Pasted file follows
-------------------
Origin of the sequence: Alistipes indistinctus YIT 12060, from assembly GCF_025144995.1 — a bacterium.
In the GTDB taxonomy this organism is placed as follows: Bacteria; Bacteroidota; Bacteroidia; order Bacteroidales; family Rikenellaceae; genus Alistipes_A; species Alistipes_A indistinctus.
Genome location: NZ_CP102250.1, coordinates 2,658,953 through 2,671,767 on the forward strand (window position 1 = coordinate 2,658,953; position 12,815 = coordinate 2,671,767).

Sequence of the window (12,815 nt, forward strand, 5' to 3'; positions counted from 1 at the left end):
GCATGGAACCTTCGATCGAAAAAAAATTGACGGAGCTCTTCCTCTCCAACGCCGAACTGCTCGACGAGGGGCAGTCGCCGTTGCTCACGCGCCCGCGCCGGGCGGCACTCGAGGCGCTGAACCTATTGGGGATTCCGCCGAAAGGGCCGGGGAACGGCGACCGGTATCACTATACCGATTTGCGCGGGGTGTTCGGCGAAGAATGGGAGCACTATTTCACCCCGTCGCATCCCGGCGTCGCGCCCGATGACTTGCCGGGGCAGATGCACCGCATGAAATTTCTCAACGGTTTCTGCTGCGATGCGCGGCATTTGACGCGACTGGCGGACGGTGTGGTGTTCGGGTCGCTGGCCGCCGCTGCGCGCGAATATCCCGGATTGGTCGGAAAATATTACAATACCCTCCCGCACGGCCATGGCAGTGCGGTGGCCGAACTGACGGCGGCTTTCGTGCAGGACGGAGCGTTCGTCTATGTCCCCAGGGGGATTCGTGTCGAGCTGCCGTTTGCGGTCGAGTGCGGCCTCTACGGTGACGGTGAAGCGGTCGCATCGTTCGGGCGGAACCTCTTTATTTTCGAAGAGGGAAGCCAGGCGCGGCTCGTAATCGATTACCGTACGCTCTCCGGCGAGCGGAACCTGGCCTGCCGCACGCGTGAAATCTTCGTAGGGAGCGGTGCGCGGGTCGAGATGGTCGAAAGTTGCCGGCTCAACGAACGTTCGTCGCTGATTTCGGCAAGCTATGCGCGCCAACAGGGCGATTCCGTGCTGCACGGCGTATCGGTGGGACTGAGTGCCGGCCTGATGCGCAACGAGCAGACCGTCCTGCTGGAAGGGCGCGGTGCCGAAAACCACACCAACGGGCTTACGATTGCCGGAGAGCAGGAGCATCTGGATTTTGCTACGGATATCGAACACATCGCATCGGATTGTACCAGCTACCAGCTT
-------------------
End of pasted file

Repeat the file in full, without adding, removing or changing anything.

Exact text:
Origin of the sequence: Alistipes indistinctus YIT 12060, from assembly GCF_025144995.1 — a bacterium.
In the GTDB taxonomy this organism is placed as follows: Bacteria; Bacteroidota; Bacteroidia; order Bacteroidales; family Rikenellaceae; genus Alistipes_A; species Alistipes_A indistinctus.
Genome location: NZ_CP102250.1, coordinates 2,658,953 through 2,671,767 on the forward strand (window position 1 = coordinate 2,658,953; position 12,815 = coordinate 2,671,767).

Sequence of the window (12,815 nt, forward strand, 5' to 3'; positions counted from 1 at the left end):
GCATGGAACCTTCGATCGAAAAAAAATTGACGGAGCTCTTCCTCTCCAACGCCGAACTGCTCGACGAGGGGCAGTCGCCGTTGCTCACGCGCCCGCGCCGGGCGGCACTCGAGGCGCTGAACCTATTGGGGATTCCGCCGAAAGGGCCGGGGAACGGCGACCGGTATCACTATACCGATTTGCGCGGGGTGTTCGGCGAAGAATGGGAGCACTATTTCACCCCGTCGCATCCCGGCGTCGCGCCCGATGACTTGCCGGGGCAGATGCACCGCATGAAATTTCTCAACGGTTTCTGCTGCGATGCGCGGCATTTGACGCGACTGGCGGACGGTGTGGTGTTCGGGTCGCTGGCCGCCGCTGCGCGCGAATATCCCGGATTGGTCGGAAAATATTACAATACCCTCCCGCACGGCCATGGCAGTGCGGTGGCCGAACTGACGGCGGCTTTCGTGCAGGACGGAGCGTTCGTCTATGTCCCCAGGGGGATTCGTGTCGAGCTGCCGTTTGCGGTCGAGTGCGGCCTCTACGGTGACGGTGAAGCGGTCGCATCGTTCGGGCGGAACCTCTTTATTTTCGAAGAGGGAAGCCAGGCGCGGCTCGTAATCGATTACCGTACGCTCTCCGGCGAGCGGAACCTGGCCTGCCGCACGCGTGAAATCTTCGTAGGGAGCGGTGCGCGGGTCGAGATGGTCGAAAGTTGCCGGCTCAACGAACGTTCGTCGCTGATTTCGGCAAGCTATGCGCGCCAACAGGGCGATTCCGTGCTGCACGGCGTATCGGTGGGACTGAGTGCCGGCCTGATGCGCAACGAGCAGACCGTCCTGCTGGAAGGGCGCGGTGCCGAAAACCACACCAACGGGCTTACGATTGCCGGAGAGCAGGAGCATCTGGATTTTGCTACGGATATCGAACACATCGCATCGGATTGTACCAGCTACCAGCTT